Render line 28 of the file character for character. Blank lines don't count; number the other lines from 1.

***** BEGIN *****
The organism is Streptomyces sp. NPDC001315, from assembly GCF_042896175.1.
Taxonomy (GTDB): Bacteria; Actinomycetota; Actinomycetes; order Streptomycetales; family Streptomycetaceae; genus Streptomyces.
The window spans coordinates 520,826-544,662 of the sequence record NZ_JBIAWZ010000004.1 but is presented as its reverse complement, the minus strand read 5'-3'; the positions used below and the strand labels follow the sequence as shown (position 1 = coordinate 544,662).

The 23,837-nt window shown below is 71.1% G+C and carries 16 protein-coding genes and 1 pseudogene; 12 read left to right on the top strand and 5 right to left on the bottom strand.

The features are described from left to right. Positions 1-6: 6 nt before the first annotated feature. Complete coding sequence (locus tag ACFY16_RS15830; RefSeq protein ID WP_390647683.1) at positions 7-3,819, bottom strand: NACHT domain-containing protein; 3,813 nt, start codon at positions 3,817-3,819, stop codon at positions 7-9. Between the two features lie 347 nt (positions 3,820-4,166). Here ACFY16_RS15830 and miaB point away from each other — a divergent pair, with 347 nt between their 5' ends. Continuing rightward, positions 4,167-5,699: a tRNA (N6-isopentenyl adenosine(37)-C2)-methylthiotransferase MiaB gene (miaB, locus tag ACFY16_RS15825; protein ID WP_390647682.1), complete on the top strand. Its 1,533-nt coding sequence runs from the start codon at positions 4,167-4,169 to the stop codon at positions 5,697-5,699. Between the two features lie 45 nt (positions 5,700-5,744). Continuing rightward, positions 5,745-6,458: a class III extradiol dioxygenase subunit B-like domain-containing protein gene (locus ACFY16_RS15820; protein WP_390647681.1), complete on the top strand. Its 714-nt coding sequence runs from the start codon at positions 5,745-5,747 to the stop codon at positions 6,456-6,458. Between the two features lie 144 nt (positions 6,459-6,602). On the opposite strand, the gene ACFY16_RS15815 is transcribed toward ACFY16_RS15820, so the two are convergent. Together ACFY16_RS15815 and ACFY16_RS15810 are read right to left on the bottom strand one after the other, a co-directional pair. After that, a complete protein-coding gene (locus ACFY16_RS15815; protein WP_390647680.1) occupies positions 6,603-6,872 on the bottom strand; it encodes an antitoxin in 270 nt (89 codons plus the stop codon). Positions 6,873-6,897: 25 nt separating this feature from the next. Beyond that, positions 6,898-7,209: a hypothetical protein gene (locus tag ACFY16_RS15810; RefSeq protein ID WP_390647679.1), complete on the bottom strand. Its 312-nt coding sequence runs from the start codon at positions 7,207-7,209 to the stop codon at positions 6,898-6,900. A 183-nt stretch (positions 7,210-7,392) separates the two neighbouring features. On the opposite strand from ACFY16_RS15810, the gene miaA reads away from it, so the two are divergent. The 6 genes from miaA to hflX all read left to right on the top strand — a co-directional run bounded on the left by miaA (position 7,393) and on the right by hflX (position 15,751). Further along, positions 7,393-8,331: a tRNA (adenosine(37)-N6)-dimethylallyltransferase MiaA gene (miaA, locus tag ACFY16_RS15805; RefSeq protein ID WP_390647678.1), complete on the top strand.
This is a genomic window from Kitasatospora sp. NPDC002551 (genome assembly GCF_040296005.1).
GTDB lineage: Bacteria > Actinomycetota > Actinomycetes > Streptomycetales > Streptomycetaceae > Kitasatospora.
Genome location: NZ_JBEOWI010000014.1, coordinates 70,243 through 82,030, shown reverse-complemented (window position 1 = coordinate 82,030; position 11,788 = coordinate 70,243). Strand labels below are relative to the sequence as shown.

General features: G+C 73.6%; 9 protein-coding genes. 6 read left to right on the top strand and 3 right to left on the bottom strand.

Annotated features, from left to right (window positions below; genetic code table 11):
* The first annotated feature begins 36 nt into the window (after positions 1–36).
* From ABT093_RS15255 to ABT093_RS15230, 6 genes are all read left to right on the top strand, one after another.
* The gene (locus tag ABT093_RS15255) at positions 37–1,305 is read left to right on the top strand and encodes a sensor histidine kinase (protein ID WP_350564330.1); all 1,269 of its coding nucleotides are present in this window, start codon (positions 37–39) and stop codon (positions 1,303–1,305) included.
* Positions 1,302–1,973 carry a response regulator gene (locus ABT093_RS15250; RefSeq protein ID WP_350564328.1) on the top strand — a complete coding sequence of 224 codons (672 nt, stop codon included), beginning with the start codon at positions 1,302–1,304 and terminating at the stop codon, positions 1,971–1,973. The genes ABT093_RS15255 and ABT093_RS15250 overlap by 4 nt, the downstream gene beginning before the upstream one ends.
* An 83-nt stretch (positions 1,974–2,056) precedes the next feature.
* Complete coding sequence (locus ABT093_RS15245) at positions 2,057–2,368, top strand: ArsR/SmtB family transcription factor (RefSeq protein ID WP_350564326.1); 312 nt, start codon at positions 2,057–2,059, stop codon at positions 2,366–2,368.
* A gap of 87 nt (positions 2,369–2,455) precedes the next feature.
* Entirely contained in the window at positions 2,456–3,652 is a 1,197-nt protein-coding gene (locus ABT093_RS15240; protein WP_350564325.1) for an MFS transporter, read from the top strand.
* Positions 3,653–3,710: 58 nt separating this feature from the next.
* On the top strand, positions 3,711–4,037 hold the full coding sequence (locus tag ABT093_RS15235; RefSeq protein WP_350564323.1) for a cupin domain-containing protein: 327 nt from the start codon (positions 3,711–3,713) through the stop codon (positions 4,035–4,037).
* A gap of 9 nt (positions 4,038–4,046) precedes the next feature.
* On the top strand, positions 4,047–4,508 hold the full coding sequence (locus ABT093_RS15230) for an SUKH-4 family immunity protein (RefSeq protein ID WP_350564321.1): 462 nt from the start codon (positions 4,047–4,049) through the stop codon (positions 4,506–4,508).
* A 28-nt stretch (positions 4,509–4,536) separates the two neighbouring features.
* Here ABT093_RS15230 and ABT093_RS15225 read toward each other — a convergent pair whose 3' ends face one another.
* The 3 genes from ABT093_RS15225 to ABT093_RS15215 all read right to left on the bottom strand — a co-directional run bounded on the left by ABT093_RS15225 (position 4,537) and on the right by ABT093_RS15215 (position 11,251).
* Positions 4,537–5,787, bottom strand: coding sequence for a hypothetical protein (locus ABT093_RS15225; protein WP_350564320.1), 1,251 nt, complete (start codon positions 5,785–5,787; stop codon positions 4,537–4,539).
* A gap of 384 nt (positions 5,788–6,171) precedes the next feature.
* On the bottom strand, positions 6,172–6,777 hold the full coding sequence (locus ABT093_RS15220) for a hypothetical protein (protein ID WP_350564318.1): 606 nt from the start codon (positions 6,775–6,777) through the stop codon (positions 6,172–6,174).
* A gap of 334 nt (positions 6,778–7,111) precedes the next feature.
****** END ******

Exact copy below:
* On the bottom strand, positions 6,172–6,777 hold the full coding sequence (locus ABT093_RS15220) for a hypothetical protein (protein ID WP_350564318.1): 606 nt from the start codon (positions 6,775–6,777) through the stop codon (positions 6,172–6,174).